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February 2010

Today’s guest on the Consumerism Commentary Podcast is Gary Belsky, author of the book Why Smart People Make Big Money Mistakes and How to Correct Them: Lessons from the Life-Changing Science of Behavioral Economics and Editor-In-Chief of ESPN the Magazine.

Gary and Tom Dziubek discuss behavioral economics and how understanding how we make decisions involving money can help us make better decisions.

If you like this podcast, please vote for us in the First Annual Plutus Awards for “Best Personal Finance Podcast.” Thanks!

Consumerism Commentary Podcast #45
Production Number: S02E19
Segment Number: 62

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Table of contents

[00:00] Introduction from Flexo
[00:32] Interview with Gary Belsky
[00:47] Gary’s background
[03:44] Behavioral economics
[04:36] “Bonuses” vs. “Rebates”
[06:00] Mental accounting
[09:42] Understanding and combating your weaknesses
[12:12] The sunk cost fallacy
[14:06] Maximizers and satisficers
[16:24] Ignoring the base rate
[17:50] Self-insuring yourself through savings
[18:24] Understanding anchoring
[19:37] Fighting overconfidence in personal finance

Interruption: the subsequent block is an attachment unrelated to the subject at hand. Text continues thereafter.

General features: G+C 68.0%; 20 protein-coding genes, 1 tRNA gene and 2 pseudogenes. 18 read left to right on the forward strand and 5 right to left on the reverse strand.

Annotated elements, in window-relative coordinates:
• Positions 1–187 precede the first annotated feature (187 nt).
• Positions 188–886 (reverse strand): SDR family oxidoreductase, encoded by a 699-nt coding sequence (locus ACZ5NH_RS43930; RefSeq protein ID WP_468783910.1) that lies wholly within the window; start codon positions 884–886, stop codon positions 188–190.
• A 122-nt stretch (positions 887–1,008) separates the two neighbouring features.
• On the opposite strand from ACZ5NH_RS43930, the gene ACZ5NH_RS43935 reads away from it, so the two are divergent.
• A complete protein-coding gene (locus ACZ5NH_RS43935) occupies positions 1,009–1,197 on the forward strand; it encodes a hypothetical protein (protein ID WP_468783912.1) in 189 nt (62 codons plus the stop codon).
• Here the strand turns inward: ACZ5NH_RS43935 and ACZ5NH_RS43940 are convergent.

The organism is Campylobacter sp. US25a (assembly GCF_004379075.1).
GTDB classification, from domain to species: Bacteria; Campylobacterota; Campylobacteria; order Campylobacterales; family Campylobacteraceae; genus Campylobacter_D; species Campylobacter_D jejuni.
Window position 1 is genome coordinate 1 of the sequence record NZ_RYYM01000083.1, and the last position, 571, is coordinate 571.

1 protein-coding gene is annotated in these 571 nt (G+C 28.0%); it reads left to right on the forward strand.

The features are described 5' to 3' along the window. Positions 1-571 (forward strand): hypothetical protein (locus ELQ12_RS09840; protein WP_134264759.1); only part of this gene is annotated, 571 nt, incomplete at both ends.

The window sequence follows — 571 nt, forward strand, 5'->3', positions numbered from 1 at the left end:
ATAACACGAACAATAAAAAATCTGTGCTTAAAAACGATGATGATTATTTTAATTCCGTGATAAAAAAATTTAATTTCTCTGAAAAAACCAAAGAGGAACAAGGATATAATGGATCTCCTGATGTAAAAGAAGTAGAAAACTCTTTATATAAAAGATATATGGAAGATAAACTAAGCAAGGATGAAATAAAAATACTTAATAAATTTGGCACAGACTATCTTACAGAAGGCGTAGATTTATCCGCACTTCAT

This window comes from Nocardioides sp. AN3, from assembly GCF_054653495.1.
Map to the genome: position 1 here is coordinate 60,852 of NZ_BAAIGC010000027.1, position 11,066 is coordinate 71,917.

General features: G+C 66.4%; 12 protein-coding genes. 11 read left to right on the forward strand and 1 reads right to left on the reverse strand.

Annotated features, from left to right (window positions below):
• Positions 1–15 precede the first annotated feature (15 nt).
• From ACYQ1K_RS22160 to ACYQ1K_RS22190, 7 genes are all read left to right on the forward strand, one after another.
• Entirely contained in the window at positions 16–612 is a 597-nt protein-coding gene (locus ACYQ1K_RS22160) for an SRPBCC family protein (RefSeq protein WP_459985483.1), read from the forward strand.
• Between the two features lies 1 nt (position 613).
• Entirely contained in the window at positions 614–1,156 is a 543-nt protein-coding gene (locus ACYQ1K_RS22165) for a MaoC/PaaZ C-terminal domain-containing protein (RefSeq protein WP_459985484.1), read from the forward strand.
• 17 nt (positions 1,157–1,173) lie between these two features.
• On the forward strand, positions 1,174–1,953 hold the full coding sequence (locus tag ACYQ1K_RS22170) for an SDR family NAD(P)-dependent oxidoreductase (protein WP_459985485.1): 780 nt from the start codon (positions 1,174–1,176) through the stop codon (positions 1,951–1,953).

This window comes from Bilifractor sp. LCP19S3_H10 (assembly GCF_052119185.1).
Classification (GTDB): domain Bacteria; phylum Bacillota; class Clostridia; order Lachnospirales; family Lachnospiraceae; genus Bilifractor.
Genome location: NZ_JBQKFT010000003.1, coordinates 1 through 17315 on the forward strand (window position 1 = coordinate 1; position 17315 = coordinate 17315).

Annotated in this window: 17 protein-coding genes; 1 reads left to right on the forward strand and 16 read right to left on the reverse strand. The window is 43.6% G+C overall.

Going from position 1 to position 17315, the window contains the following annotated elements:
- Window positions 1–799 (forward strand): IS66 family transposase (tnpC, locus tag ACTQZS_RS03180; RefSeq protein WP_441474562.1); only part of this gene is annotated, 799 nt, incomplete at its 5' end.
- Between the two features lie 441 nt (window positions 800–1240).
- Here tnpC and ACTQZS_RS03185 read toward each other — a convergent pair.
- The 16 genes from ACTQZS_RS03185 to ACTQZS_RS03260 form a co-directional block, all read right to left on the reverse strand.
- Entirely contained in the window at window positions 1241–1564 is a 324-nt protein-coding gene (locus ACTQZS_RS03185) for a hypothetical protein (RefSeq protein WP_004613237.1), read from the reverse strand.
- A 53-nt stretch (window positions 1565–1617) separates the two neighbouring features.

[22:10] End

We always welcome feedback from listeners. If you have any comments for this episode or for any other, or if you have suggestions for future episodes, please leave us comments here or email us at podcast at this domain name.


Along with tracking my finances on Consumerism Commentary, I also mention when the situation at my day job changes. For example, two years ago I successfully posted for a higher-level vacancy in my department (as expected). Last year I mentioned when I received a lower annual bonus and raise than I would have liked.

I’ve known the amount of this year’s raise and bonus for a few weeks, and I received the bonus this past Friday. Of course, I am thankful to have a job with good benefits during this period of near 10% unemployment, but I am still disappointed in the low level of compensation. I’m not letting this bother me; knowing that I have more control of my finance regardless of what happens in the office helps me not worry about what happens there.

Are your employers still keeping raises and bonuses low, knowing that employees don’t have many options in this economic environment?

In my photography class today, we worked on panoramas. Thanks to Adobe Photoshop for making the stitching so easy. This isn’t one of mine, but here’s a good example from Flickr.

Here are some articles I’ve enjoyed recently and a reminder about the Plutus Awards.

How U.S. Olympians pay the rent. Not every Olympic athlete, even gold medalists, get multimillion dollar sponsorships. The cost of training, competing, and traveling is tremendous, and not every athlete comes from a wealthy family.